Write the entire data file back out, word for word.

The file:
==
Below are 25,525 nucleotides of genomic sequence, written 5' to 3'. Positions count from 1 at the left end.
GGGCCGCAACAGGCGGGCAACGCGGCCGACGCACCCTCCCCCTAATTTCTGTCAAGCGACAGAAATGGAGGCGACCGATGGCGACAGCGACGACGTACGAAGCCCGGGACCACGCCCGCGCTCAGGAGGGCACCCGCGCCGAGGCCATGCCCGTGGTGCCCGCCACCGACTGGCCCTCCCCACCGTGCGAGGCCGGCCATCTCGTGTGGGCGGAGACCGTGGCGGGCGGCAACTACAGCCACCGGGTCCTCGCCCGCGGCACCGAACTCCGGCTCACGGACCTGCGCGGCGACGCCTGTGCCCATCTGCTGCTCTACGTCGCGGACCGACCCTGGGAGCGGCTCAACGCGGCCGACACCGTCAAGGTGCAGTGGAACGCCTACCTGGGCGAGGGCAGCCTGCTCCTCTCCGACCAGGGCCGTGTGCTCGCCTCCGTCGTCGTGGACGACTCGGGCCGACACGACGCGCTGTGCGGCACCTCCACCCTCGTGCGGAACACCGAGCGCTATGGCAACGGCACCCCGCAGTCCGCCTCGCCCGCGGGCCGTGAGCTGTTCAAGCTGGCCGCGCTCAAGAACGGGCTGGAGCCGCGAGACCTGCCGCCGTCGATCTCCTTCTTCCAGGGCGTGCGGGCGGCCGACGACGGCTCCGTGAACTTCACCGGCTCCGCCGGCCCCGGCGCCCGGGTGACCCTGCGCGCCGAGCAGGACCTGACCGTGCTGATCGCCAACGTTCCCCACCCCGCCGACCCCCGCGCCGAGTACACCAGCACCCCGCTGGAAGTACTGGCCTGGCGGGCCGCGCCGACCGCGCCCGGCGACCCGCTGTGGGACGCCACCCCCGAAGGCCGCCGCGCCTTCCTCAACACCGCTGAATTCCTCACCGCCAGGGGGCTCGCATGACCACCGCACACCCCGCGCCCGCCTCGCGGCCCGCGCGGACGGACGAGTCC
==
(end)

Below are 25,525 nucleotides of genomic sequence, written 5' to 3'. Positions count from 1 at the left end.
GGGCCGCAACAGGCGGGCAACGCGGCCGACGCACCCTCCCCCTAATTTCTGTCAAGCGACAGAAATGGAGGCGACCGATGGCGACAGCGACGACGTACGAAGCCCGGGACCACGCCCGCGCTCAGGAGGGCACCCGCGCCGAGGCCATGCCCGTGGTGCCCGCCACCGACTGGCCCTCCCCACCGTGCGAGGCCGGCCATCTCGTGTGGGCGGAGACCGTGGCGGGCGGCAACTACAGCCACCGGGTCCTCGCCCGCGGCACCGAACTCCGGCTCACGGACCTGCGCGGCGACGCCTGTGCCCATCTGCTGCTCTACGTCGCGGACCGACCCTGGGAGCGGCTCAACGCGGCCGACACCGTCAAGGTGCAGTGGAACGCCTACCTGGGCGAGGGCAGCCTGCTCCTCTCCGACCAGGGCCGTGTGCTCGCCTCCGTCGTCGTGGACGACTCGGGCCGACACGACGCGCTGTGCGGCACCTCCACCCTCGTGCGGAACACCGAGCGCTATGGCAACGGCACCCCGCAGTCCGCCTCGCCCGCGGGCCGTGAGCTGTTCAAGCTGGCCGCGCTCAAGAACGGGCTGGAGCCGCGAGACCTGCCGCCGTCGATCTCCTTCTTCCAGGGCGTGCGGGCGGCCGACGACGGCTCCGTGAACTTCACCGGCTCCGCCGGCCCCGGCGCCCGGGTGACCCTGCGCGCCGAGCAGGACCTGACCGTGCTGATCGCCAACGTTCCCCACCCCGCCGACCCCCGCGCCGAGTACACCAGCACCCCGCTGGAAGTACTGGCCTGGCGGGCCGCGCCGACCGCGCCCGGCGACCCGCTGTGGGACGCCACCCCCGAAGGCCGCCGCGCCTTCCTCAACACCGCTGAATTCCTCACCGCCAGGGGGCTCGCATGACCACCGCACACCCCGCGCCCGCCTCGCGGCCCGCGCGGACGGACGAGTCC